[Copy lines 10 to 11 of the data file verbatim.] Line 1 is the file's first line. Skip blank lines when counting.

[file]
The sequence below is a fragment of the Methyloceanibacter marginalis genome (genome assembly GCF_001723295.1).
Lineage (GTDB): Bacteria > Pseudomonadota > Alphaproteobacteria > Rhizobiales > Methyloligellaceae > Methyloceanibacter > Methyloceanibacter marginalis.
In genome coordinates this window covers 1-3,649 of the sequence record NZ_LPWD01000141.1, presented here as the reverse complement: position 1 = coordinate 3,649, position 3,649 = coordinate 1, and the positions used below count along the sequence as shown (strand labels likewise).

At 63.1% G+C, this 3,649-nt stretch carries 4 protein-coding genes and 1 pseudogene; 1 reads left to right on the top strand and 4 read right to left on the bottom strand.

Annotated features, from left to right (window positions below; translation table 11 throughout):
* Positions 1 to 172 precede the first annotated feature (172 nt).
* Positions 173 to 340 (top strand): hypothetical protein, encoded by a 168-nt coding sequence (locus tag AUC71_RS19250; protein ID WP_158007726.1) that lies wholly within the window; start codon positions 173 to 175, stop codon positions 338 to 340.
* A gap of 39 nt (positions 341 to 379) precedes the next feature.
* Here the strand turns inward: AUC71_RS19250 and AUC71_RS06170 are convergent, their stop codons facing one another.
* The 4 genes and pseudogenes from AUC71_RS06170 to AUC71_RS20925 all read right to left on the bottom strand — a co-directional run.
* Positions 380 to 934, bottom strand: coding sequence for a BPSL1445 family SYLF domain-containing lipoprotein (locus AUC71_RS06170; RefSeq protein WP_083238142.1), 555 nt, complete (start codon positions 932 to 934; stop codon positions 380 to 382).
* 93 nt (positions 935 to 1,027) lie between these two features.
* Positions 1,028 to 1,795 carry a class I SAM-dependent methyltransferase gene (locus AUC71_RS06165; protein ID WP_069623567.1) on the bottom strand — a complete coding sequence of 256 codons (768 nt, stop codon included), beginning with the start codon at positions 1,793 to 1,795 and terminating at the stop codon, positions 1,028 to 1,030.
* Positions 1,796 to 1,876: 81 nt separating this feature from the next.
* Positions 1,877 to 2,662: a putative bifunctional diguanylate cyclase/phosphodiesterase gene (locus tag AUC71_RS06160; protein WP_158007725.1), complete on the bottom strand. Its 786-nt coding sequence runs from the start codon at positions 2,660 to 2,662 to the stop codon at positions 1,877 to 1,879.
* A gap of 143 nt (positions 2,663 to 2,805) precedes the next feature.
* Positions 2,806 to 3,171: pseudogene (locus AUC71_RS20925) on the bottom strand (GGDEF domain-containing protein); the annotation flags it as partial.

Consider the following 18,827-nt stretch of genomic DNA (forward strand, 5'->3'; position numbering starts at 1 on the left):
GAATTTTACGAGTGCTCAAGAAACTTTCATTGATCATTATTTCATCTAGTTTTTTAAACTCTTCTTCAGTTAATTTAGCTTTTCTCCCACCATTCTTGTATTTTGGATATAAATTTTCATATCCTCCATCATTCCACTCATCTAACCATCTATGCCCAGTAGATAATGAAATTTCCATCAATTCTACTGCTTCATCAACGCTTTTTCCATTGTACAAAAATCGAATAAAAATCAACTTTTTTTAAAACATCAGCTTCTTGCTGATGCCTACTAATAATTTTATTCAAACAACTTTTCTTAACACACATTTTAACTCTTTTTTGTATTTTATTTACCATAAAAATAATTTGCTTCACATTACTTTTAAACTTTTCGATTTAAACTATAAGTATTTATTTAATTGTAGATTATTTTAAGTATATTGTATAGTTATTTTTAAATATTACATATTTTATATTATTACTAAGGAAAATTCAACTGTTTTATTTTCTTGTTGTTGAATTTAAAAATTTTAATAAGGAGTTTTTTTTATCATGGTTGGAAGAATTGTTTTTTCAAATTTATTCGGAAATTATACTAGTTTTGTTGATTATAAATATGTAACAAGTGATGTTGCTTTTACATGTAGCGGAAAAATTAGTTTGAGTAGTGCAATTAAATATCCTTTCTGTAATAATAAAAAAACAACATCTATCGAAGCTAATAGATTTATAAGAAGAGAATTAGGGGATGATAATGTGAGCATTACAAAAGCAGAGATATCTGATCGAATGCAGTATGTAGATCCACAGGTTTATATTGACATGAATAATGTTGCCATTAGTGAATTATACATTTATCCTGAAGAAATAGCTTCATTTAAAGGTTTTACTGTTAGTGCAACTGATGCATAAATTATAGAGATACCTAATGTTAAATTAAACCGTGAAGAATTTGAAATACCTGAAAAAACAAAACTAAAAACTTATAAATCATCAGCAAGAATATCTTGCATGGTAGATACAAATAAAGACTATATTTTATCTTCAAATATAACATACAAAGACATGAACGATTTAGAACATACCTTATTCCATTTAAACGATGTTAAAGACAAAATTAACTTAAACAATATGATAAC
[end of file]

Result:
* The 4 genes and pseudogenes from AUC71_RS06170 to AUC71_RS20925 all read right to left on the bottom strand — a co-directional run.
* Positions 380 to 934, bottom strand: coding sequence for a BPSL1445 family SYLF domain-containing lipoprotein (locus AUC71_RS06170; RefSeq protein WP_083238142.1), 555 nt, complete (start codon positions 932 to 934; stop codon positions 380 to 382).